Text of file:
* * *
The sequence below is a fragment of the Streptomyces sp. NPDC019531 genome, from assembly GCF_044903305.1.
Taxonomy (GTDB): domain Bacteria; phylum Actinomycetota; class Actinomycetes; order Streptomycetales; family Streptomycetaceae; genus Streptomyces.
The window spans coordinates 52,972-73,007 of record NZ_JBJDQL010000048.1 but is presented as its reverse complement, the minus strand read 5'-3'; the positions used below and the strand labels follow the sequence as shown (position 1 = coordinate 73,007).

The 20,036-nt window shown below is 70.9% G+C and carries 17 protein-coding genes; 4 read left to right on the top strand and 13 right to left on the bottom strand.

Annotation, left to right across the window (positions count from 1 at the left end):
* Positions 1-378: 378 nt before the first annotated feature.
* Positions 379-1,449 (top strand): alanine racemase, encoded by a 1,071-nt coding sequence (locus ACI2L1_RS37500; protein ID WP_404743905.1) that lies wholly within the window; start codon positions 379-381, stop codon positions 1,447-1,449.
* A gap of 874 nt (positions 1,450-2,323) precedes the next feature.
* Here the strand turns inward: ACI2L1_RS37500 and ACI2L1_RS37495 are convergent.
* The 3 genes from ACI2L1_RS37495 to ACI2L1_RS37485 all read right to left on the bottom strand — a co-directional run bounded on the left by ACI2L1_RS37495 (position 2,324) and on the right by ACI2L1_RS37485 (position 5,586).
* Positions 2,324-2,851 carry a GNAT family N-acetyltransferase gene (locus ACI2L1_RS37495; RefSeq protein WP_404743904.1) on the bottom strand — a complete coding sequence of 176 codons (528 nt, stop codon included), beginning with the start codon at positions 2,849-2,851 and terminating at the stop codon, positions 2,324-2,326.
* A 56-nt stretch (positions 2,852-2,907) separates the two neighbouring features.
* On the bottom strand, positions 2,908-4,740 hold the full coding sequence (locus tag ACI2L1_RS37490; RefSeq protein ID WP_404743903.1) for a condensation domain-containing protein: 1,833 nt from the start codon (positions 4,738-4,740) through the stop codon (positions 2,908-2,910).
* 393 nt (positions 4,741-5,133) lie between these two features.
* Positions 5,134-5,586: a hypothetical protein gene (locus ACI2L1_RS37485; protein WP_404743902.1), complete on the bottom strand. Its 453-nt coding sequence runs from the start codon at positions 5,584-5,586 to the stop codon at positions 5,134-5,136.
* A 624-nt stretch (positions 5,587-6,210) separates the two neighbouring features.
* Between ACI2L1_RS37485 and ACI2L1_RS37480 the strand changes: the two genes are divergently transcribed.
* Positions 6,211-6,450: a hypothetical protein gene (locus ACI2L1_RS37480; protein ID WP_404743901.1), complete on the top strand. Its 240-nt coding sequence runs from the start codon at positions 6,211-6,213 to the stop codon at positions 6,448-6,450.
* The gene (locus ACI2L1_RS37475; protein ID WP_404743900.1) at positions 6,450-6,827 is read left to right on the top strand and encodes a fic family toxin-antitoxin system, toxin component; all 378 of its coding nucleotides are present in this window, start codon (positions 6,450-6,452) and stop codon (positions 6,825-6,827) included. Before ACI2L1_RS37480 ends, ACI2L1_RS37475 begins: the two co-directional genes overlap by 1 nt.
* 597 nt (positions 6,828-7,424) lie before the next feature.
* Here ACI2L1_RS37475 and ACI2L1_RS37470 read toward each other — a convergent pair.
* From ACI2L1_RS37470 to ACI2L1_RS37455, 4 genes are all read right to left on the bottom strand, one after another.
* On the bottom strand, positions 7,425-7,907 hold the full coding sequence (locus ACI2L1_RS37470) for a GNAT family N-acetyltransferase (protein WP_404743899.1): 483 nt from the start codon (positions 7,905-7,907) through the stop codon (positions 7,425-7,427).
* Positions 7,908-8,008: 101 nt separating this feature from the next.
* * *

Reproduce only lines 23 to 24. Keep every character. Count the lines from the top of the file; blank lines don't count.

* On the bottom strand, positions 7,425-7,907 hold the full coding sequence (locus ACI2L1_RS37470) for a GNAT family N-acetyltransferase (protein WP_404743899.1): 483 nt from the start codon (positions 7,905-7,907) through the stop codon (positions 7,425-7,427).
* Positions 7,908-8,008: 101 nt separating this feature from the next.